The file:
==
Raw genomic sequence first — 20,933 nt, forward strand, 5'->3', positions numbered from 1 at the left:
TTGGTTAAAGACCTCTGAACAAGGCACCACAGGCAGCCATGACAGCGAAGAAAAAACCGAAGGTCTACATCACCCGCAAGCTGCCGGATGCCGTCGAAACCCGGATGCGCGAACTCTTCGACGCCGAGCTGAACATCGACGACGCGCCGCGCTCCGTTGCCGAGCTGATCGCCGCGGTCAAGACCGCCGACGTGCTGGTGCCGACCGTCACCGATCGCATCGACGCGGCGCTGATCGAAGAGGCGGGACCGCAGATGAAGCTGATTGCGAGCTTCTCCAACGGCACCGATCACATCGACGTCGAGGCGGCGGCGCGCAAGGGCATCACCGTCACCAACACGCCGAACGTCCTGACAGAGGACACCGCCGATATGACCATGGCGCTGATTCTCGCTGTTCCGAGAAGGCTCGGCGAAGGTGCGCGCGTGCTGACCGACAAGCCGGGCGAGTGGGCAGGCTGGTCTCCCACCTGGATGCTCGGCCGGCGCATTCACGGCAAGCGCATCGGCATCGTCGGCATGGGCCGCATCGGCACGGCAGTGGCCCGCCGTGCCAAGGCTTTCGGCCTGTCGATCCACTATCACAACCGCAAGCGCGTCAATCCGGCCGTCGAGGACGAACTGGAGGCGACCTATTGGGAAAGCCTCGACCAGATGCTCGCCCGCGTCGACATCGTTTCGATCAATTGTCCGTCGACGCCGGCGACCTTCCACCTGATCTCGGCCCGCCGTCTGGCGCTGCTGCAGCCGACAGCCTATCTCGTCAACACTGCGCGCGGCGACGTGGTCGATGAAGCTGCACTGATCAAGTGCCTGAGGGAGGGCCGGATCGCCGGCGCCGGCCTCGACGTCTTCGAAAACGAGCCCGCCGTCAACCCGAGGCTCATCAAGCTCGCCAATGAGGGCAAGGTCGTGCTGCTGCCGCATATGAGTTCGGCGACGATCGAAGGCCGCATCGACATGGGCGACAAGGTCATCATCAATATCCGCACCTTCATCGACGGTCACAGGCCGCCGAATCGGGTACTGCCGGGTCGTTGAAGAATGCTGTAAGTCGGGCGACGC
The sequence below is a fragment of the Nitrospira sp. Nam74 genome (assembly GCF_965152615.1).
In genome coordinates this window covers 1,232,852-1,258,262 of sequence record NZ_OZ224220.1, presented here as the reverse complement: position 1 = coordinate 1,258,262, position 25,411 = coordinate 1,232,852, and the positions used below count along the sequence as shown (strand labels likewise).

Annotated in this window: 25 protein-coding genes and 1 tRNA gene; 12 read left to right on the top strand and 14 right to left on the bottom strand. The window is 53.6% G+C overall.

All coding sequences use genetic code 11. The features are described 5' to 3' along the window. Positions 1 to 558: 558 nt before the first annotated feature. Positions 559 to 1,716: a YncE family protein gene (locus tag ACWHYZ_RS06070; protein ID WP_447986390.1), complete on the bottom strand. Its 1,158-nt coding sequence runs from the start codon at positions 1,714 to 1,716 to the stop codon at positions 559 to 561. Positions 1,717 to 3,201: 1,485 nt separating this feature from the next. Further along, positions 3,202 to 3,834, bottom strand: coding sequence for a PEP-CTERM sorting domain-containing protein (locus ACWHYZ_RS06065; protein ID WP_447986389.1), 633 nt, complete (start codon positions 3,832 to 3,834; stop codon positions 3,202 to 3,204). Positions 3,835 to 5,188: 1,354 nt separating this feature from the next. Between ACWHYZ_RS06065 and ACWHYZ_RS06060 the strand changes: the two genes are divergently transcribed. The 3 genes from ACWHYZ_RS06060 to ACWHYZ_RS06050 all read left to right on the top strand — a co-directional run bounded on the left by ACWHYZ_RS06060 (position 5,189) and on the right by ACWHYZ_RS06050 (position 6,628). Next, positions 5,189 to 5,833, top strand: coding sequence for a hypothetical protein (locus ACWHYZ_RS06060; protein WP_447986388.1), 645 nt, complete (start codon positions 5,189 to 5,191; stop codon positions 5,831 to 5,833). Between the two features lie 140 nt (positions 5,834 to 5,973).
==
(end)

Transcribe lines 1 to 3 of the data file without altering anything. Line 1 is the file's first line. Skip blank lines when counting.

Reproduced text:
Raw genomic sequence first — 20,933 nt, forward strand, 5'->3', positions numbered from 1 at the left:
TTGGTTAAAGACCTCTGAACAAGGCACCACAGGCAGCCATGACAGCGAAGAAAAAACCGAAGGTCTACATCACCCGCAAGCTGCCGGATGCCGTCGAAACCCGGATGCGCGAACTCTTCGACGCCGAGCTGAACATCGACGACGCGCCGCGCTCCGTTGCCGAGCTGATCGCCGCGGTCAAGACCGCCGACGTGCTGGTGCCGACCGTCACCGATCGCATCGACGCGGCGCTGATCGAAGAGGCGGGACCGCAGATGAAGCTGATTGCGAGCTTCTCCAACGGCACCGATCACATCGACGTCGAGGCGGCGGCGCGCAAGGGCATCACCGTCACCAACACGCCGAACGTCCTGACAGAGGACACCGCCGATATGACCATGGCGCTGATTCTCGCTGTTCCGAGAAGGCTCGGCGAAGGTGCGCGCGTGCTGACCGACAAGCCGGGCGAGTGGGCAGGCTGGTCTCCCACCTGGATGCTCGGCCGGCGCATTCACGGCAAGCGCATCGGCATCGTCGGCATGGGCCGCATCGGCACGGCAGTGGCCCGCCGTGCCAAGGCTTTCGGCCTGTCGATCCACTATCACAACCGCAAGCGCGTCAATCCGGCCGTCGAGGACGAACTGGAGGCGACCTATTGGGAAAGCCTCGACCAGATGCTCGCCCGCGTCGACATCGTTTCGATCAATTGTCCGTCGACGCCGGCGACCTTCCACCTGATCTCGGCCCGCCGTCTGGCGCTGCTGCAGCCGACAGCCTATCTCGTCAACACTGCGCGCGGCGACGTGGTCGATGAAGCTGCACTGATCAAGTGCCTGAGGGAGGGCCGGATCGCCGGCGCCGGCCTCGACGTCTTCGAAAACGAGCCCGCCGTCAACCCGAGGCTCATCAAGCTCGCCAATGAGGGCAAGGTCGTGCTGCTGCCGCATATGAGTTCGGCGACGATCGAAGGCCGCATCGACATGGGCGACAAGGTCATCATCAATATCCGCACCTTCATCGACGGTCACAGGCCGCCGAATCGGGTACTGCCGGGTCGTTGAAGAATGCTGTAAGTCGGGCGACGC
The sequence below is a fragment of the Nitrospira sp. Nam74 genome (assembly GCF_965152615.1).